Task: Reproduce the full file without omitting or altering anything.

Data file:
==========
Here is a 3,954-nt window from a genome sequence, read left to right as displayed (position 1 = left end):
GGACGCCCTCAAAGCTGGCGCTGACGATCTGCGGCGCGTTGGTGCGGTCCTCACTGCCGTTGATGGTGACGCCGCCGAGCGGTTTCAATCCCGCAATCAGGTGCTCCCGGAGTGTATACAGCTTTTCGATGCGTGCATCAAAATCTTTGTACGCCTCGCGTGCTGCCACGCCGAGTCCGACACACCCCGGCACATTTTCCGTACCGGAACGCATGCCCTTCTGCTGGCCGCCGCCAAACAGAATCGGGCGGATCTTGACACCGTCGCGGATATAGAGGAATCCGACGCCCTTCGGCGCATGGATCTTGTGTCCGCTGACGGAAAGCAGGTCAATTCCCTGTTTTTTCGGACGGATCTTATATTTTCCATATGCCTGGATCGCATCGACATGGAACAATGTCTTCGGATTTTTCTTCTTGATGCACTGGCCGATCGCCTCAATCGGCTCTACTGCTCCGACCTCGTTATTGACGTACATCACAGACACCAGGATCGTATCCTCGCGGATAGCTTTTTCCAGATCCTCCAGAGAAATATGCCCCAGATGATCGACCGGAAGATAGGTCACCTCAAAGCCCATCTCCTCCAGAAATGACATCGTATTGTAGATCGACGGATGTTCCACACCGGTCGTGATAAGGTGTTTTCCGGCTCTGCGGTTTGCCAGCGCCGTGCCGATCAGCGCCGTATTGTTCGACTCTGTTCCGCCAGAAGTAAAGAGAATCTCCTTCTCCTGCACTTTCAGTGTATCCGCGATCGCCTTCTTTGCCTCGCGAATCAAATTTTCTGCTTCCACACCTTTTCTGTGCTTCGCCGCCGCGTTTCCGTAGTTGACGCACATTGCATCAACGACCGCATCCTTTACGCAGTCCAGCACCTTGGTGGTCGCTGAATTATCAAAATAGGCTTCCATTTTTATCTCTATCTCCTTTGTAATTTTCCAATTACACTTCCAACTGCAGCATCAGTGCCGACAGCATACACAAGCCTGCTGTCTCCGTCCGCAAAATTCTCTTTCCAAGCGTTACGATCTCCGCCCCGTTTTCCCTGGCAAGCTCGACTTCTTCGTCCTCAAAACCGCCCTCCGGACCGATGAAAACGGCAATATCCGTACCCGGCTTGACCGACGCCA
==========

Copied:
Here is a 3,954-nt window from a genome sequence, read left to right as displayed (position 1 = left end):
GGACGCCCTCAAAGCTGGCGCTGACGATCTGCGGCGCGTTGGTGCGGTCCTCACTGCCGTTGATGGTGACGCCGCCGAGCGGTTTCAATCCCGCAATCAGGTGCTCCCGGAGTGTATACAGCTTTTCGATGCGTGCATCAAAATCTTTGTACGCCTCGCGTGCTGCCACGCCGAGTCCGACACACCCCGGCACATTTTCCGTACCGGAACGCATGCCCTTCTGCTGGCCGCCGCCAAACAGAATCGGGCGGATCTTGACACCGTCGCGGATATAGAGGAATCCGACGCCCTTCGGCGCATGGATCTTGTGTCCGCTGACGGAAAGCAGGTCAATTCCCTGTTTTTTCGGACGGATCTTATATTTTCCATATGCCTGGATCGCATCGACATGGAACAATGTCTTCGGATTTTTCTTCTTGATGCACTGGCCGATCGCCTCAATCGGCTCTACTGCTCCGACCTCGTTATTGACGTACATCACAGACACCAGGATCGTATCCTCGCGGATAGCTTTTTCCAGATCCTCCAGAGAAATATGCCCCAGATGATCGACCGGAAGATAGGTCACCTCAAAGCCCATCTCCTCCAGAAATGACATCGTATTGTAGATCGACGGATGTTCCACACCGGTCGTGATAAGGTGTTTTCCGGCTCTGCGGTTTGCCAGCGCCGTGCCGATCAGCGCCGTATTGTTCGACTCTGTTCCGCCAGAAGTAAAGAGAATCTCCTTCTCCTGCACTTTCAGTGTATCCGCGATCGCCTTCTTTGCCTCGCGAATCAAATTTTCTGCTTCCACACCTTTTCTGTGCTTCGCCGCCGCGTTTCCGTAGTTGACGCACATTGCATCAACGACCGCATCCTTTACGCAGTCCAGCACCTTGGTGGTCGCTGAATTATCAAAATAGGCTTCCATTTTTATCTCTATCTCCTTTGTAATTTTCCAATTACACTTCCAACTGCAGCATCAGTGCCGACAGCATACACAAGCCTGCTGTCTCCGTCCGCAAAATTCTCTTTCCAAGCGTTACGATCTCCGCCCCGTTTTCCCTGGCAAGCTCGACTTCTTCGTCCTCAAAACCGCCCTCCGGACCGATGAAAACGGCAATATCCGTACCCGGCTTGACCGACGCCA